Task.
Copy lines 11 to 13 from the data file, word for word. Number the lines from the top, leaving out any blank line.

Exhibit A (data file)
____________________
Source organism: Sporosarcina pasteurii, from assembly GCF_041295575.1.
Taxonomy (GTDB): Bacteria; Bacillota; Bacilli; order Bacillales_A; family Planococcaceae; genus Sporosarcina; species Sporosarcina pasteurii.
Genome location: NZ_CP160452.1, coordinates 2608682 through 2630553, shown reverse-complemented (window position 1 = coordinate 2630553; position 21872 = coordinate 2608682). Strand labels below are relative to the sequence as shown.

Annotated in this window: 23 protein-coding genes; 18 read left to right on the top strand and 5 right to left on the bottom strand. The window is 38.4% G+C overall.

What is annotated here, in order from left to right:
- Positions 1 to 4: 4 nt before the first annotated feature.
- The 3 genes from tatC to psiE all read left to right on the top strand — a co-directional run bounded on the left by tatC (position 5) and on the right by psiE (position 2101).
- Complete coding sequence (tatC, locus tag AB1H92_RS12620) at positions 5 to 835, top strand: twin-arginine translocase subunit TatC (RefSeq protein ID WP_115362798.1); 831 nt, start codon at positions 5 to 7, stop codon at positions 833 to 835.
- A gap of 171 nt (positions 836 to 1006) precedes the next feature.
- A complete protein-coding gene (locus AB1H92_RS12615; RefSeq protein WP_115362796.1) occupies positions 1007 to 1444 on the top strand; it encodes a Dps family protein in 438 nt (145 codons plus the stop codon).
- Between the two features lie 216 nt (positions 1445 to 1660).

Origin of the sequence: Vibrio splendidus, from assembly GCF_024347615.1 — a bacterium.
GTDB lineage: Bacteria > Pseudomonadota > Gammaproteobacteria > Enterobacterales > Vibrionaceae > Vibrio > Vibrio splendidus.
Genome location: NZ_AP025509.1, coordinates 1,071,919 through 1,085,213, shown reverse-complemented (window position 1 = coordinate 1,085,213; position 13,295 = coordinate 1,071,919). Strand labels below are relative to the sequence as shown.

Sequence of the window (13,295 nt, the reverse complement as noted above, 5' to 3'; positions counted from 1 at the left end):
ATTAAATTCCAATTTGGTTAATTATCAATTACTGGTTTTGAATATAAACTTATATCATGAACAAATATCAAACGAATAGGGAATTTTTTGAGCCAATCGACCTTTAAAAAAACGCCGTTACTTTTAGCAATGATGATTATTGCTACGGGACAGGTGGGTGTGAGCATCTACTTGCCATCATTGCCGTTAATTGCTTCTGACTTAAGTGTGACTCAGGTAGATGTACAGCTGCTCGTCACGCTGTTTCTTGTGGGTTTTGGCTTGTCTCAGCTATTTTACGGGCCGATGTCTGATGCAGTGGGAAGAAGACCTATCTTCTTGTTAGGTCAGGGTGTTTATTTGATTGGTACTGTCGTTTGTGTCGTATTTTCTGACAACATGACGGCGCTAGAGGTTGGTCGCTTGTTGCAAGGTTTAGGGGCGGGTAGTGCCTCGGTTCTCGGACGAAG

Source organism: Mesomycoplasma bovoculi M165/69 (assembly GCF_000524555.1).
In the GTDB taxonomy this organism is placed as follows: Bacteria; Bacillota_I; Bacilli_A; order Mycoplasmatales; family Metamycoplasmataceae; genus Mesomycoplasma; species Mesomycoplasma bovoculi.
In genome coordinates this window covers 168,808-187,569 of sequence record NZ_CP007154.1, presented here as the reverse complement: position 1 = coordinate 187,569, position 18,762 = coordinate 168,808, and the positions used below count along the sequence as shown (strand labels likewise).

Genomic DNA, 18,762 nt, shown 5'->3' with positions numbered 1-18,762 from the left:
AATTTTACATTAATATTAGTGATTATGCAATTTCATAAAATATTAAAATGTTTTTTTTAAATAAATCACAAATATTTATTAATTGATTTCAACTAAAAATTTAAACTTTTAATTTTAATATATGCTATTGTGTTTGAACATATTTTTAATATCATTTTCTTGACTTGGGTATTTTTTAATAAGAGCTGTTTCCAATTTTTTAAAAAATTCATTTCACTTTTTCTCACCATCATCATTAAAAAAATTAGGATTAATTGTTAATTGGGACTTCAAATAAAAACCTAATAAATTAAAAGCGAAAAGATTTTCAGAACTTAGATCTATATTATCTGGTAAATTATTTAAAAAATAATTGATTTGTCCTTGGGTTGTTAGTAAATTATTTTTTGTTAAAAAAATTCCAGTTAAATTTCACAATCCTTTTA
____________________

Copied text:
- Between the two features lie 216 nt (positions 1445 to 1660).

Origin of the sequence: Vibrio splendidus, from assembly GCF_024347615.1 — a bacterium.
GTDB lineage: Bacteria > Pseudomonadota > Gammaproteobacteria > Enterobacterales > Vibrionaceae > Vibrio > Vibrio splendidus.